Hank and Asha

The Other Side of the Camera * Conversations with Directors

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    icon Sep 12, 2013
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In this charming romantic comedy, an Indian woman studying in Prague and a lonely New Yorker begin an unconventional correspondence through video letters - two strangers searching for human connection in a hyper-connected world. When their relationship deepens, they must decide whether or not to meet face to face. Winner of the Audience Award for Best Narrative Feature at the 2013 Slamdance Film Festival, Hank and Asha is a film about identity, longing, and the irresistible appeal of entertaining life's what-ifs.
Here's what producers, writers, and director James Duff & Julia Morrison had to say about their work.
Review: How did you go about pulling this film together and what was it about the topical material that you wished to explore that caused you to set this film in Prague?
Morrison: At the time we made the film we were living abroad in Prague, and teaching at a film school.  We were in a new city, a new culture, and feeling rather isolated.  We wanted to tell a story about the absolute thrill of making a deep personal connection with someone, the kind of relationship that buoys you when you are feeling lonely or going through a rough time.  We were missing our home in New York, and at the same time, we were captivated by the extraordinary beauty of Prague.  So the film is also a love letter to both of those cities.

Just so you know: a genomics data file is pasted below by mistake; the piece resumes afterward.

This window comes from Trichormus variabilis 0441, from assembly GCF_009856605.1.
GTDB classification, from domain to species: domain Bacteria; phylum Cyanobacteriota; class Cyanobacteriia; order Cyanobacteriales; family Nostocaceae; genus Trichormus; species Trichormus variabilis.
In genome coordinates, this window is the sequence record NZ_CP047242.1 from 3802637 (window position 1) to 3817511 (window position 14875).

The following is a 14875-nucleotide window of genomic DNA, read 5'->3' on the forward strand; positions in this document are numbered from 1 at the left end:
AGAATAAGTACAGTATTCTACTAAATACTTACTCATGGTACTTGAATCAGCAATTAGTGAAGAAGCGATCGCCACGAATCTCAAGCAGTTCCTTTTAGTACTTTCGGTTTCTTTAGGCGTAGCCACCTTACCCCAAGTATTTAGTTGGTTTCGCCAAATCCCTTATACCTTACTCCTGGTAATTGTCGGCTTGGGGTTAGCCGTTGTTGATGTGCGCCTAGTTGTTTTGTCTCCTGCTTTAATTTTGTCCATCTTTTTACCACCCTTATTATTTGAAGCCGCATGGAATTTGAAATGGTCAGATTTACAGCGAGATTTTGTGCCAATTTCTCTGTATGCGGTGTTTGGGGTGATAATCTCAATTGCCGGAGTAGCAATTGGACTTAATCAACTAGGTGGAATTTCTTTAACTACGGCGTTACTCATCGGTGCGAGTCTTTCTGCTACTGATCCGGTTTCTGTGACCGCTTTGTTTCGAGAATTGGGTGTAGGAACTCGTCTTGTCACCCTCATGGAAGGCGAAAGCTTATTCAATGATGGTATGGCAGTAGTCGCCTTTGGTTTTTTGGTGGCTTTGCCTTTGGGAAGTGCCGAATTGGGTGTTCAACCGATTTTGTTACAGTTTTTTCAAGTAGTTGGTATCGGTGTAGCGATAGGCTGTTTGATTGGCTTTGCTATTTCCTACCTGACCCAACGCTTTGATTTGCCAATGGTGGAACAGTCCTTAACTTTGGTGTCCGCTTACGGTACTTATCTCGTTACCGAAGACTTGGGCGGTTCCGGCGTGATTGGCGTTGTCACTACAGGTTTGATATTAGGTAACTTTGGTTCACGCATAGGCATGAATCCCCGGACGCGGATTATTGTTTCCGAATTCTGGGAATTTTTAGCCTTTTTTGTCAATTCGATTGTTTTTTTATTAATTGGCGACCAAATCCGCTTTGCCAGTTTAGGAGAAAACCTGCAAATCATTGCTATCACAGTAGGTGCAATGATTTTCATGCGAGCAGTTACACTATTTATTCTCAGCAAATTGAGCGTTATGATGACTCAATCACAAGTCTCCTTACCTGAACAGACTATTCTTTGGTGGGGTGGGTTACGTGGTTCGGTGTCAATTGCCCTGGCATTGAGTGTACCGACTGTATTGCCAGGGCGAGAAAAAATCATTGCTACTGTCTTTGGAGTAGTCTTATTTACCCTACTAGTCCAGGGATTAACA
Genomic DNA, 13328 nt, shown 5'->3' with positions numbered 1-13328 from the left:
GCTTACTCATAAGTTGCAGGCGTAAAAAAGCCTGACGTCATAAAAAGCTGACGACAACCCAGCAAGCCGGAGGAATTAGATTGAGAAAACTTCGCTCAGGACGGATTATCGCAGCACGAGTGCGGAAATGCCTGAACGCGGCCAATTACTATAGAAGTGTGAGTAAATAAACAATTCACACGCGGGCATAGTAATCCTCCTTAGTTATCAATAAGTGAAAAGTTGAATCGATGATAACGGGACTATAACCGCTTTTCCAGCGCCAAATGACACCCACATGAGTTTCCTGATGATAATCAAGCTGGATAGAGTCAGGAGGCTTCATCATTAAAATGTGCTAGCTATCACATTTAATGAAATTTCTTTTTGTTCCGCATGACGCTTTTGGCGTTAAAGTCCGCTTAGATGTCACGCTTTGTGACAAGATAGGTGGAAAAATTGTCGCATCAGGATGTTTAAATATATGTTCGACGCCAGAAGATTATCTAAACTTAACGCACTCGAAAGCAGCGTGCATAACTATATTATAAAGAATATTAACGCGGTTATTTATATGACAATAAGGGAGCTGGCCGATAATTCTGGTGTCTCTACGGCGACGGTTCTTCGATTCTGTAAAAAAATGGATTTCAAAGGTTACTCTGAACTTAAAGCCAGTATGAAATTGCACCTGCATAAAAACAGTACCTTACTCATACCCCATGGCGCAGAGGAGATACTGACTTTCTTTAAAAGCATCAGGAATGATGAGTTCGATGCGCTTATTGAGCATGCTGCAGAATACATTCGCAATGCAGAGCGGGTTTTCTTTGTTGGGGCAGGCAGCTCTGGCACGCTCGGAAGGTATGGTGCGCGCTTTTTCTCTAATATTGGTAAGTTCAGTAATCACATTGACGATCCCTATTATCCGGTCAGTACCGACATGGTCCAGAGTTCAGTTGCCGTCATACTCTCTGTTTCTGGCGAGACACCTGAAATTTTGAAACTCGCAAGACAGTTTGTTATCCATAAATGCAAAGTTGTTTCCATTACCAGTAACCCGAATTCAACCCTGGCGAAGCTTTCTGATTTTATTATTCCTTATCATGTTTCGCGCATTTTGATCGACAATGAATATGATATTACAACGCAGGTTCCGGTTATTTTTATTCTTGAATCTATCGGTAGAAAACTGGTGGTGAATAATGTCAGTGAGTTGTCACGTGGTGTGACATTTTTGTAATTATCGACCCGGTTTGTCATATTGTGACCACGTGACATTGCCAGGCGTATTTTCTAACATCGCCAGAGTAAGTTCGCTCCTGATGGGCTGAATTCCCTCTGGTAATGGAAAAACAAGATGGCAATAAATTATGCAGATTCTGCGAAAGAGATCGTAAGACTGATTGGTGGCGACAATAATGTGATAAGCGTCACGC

Review: What was the most challenging component involved with pulling this film together?
Morrison: We wanted the film to feel authentic, to draw people in, and to invite the audience to feel like a participant in the story.  So James worked with the actors in very collaborative mode; they added a lot of material.  The film is a long distance romance.  So how do you create chemistry between two characters who aren't actually on screen together? That was the challenge in editing the material.  To build the story so that they are really having a conversation with each other.  It's a tribute to the beautiful performances of both actors that it really feels like you're in the same room with them.
Review: I personally find it amazing that the digital communication of the IT age has resulted in phenomena such as I witnessed recently where groups of young people in a video dance club were sitting at tables texting one another rather than talking to one another.   What are some of the insights that you gleaned about this topic while sculpting this film together?
Morrison: It's funny, during the two years we were in Prague, that's when the whole smart phone thing happened.  When we came back to New York, we made the same observation; we'd go into a nice restaurant and there'd be a phone out on everyone's table.  I suppose the two characters in the film are a reflection of our ambivalence about this hyper-connected culture. They long for something deeper, something more.  It actually takes a lot of courage to reach out to someone in a meaningful way, to make the effort to express yourself and put yourself out there.  There's such a giddy thrill to the uncertainty and anticipation of it, but it's also can be scary to make yourself vulnerable. We hope the film encourages people to take a risk and make an investment in getting to know someone new and unexpected.

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